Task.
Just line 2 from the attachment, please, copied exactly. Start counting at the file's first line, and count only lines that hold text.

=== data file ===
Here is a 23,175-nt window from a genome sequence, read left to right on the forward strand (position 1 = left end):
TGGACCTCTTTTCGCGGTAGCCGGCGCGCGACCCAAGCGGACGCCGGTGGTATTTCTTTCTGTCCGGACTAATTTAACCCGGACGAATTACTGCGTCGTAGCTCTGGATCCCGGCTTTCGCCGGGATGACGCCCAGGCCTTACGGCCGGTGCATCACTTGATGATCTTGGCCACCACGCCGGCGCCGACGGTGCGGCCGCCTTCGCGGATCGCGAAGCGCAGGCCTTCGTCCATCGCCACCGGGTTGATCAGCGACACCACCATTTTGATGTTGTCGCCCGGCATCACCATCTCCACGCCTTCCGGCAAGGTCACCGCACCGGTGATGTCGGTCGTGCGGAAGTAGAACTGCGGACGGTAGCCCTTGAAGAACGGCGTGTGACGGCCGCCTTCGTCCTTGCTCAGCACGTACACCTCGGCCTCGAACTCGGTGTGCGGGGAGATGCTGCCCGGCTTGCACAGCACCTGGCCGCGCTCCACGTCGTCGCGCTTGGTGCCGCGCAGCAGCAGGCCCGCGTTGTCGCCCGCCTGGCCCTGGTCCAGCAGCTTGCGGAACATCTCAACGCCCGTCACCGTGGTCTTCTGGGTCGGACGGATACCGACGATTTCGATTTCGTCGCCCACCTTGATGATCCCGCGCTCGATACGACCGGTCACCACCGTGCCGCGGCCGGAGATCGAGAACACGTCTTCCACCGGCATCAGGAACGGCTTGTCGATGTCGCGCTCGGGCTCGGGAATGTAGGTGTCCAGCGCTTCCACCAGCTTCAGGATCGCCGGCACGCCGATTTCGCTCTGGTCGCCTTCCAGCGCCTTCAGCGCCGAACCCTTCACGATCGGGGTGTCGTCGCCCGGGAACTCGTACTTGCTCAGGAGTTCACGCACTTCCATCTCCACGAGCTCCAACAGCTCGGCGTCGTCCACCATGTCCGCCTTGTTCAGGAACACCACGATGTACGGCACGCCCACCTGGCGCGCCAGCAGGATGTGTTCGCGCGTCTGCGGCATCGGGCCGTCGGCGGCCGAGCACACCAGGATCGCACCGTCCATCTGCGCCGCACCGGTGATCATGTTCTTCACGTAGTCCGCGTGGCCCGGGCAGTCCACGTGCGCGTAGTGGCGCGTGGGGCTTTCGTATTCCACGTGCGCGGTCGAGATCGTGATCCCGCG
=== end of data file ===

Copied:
TGGACCTCTTTTCGCGGTAGCCGGCGCGCGACCCAAGCGGACGCCGGTGGTATTTCTTTCTGTCCGGACTAATTTAACCCGGACGAATTACTGCGTCGTAGCTCTGGATCCCGGCTTTCGCCGGGATGACGCCCAGGCCTTACGGCCGGTGCATCACTTGATGATCTTGGCCACCACGCCGGCGCCGACGGTGCGGCCGCCTTCGCGGATCGCGAAGCGCAGGCCTTCGTCCATCGCCACCGGGTTGATCAGCGACACCACCATTTTGATGTTGTCGCCCGGCATCACCATCTCCACGCCTTCCGGCAAGGTCACCGCACCGGTGATGTCGGTCGTGCGGAAGTAGAACTGCGGACGGTAGCCCTTGAAGAACGGCGTGTGACGGCCGCCTTCGTCCTTGCTCAGCACGTACACCTCGGCCTCGAACTCGGTGTGCGGGGAGATGCTGCCCGGCTTGCACAGCACCTGGCCGCGCTCCACGTCGTCGCGCTTGGTGCCGCGCAGCAGCAGGCCCGCGTTGTCGCCCGCCTGGCCCTGGTCCAGCAGCTTGCGGAACATCTCAACGCCCGTCACCGTGGTCTTCTGGGTCGGACGGATACCGACGATTTCGATTTCGTCGCCCACCTTGATGATCCCGCGCTCGATACGACCGGTCACCACCGTGCCGCGGCCGGAGATCGAGAACACGTCTTCCACCGGCATCAGGAACGGCTTGTCGATGTCGCGCTCGGGCTCGGGAATGTAGGTGTCCAGCGCTTCCACCAGCTTCAGGATCGCCGGCACGCCGATTTCGCTCTGGTCGCCTTCCAGCGCCTTCAGCGCCGAACCCTTCACGATCGGGGTGTCGTCGCCCGGGAACTCGTACTTGCTCAGGAGTTCACGCACTTCCATCTCCACGAGCTCCAACAGCTCGGCGTCGTCCACCATGTCCGCCTTGTTCAGGAACACCACGATGTACGGCACGCCCACCTGGCGCGCCAGCAGGATGTGTTCGCGCGTCTGCGGCATCGGGCCGTCGGCGGCCGAGCACACCAGGATCGCACCGTCCATCTGCGCCGCACCGGTGATCATGTTCTTCACGTAGTCCGCGTGGCCCGGGCAGTCCACGTGCGCGTAGTGGCGCGTGGGGCTTTCGTATTCCACGTGCGCGGTCGAGATCGTGATCCCGCG